I’m excited that I have a chance, on Wednesday, to tour the Toyota plant in San Antonio, TX. I’m going with a “Lean Austin” group that has a group tour (I’m flying down from DFW for the day, establishing some ties between our local “Lean DFW” efforts and the Austin group.
As I look ahead to the tour, I’m preparing by looking back and thinking back to my chance to tour the NUMMI plant back in 2005. It may seem like a repeat of material, but many of you weren’t reading my blog back then, so I’m posting some links to my previous posts about NUMMI and adding fresh comments below…
I did a six-part series of posts at the time (click on the headers for the posts).
In this post, I wrote about how the NUMMI tour guide explained away the broken escalator, saying there were working stairs, it would be waste to fix it (they had inherited the escalator from the building’s earlier days as the GM Fremont plant. See the post for the whole story. Was NUMMI being unnecessarily cheap or appropriately frugal?
The post has drawn many comments over time, including some people claiming to be employees or former employees who called them “cheap bastards.” Sheesh.
Here, I wrote about an example I saw where a little bit of aluminum foil saved a lot of cleanup time. Seemed like a great example of kaizen at work.
This is one of my favorite stories that highlights the mindset of having “Respect for People” in a very concrete way. This was a huge light bulb moment for me. You don’t just “ask why” you also “explain why” in a Lean culture. Very powerful stuff, I think.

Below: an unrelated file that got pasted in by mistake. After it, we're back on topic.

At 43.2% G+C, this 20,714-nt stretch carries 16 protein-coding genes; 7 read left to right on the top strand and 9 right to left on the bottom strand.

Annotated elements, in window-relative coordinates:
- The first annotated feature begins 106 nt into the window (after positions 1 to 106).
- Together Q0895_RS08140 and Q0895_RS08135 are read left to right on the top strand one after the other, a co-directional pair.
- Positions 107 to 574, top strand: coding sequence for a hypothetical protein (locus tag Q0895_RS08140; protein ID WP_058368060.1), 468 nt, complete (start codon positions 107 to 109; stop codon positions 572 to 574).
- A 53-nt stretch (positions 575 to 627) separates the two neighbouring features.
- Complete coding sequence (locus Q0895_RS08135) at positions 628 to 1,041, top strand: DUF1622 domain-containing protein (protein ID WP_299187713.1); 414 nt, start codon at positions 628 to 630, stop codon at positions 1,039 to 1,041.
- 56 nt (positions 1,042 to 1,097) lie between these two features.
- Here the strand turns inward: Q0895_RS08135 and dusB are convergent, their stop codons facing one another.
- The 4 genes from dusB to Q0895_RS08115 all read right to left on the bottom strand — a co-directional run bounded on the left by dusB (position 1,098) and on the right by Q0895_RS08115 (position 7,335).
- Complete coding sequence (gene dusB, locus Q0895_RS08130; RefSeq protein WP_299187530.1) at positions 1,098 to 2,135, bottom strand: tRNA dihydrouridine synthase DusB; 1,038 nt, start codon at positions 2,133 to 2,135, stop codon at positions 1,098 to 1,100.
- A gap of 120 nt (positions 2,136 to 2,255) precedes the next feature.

The NUMMI gift shop wasn’t a physical display with inventory. It was a “pull system” with items delivered to you at the end of the tour.
Our tour guide (a NUMMI employee) owned up to how they had “gotten away from doing “standard work audits” over time. Discipline and consistency are very difficult to sustain, I guess that is a very human trait of ours. They said it was one of the GM people urging the Toyota NUMMI people to re-gain their discipline.
In the final post, I talk about the tour guide using a very powerful expression:
“You get what you inspect, not what you expect.”
After the tour, I will write about what I see in San Antonio.
About LeanBlog.org: Mark Graban is a consultant, author, and speaker in the “lean healthcare” methodology. Mark is author of the Shingo Award-winning books Lean Hospitals and Healthcare Kaizen, as well as the new Executive Guide to Healthcare Kaizen. Mark is also the VP of Innovation and Improvement Services for KaiNexus.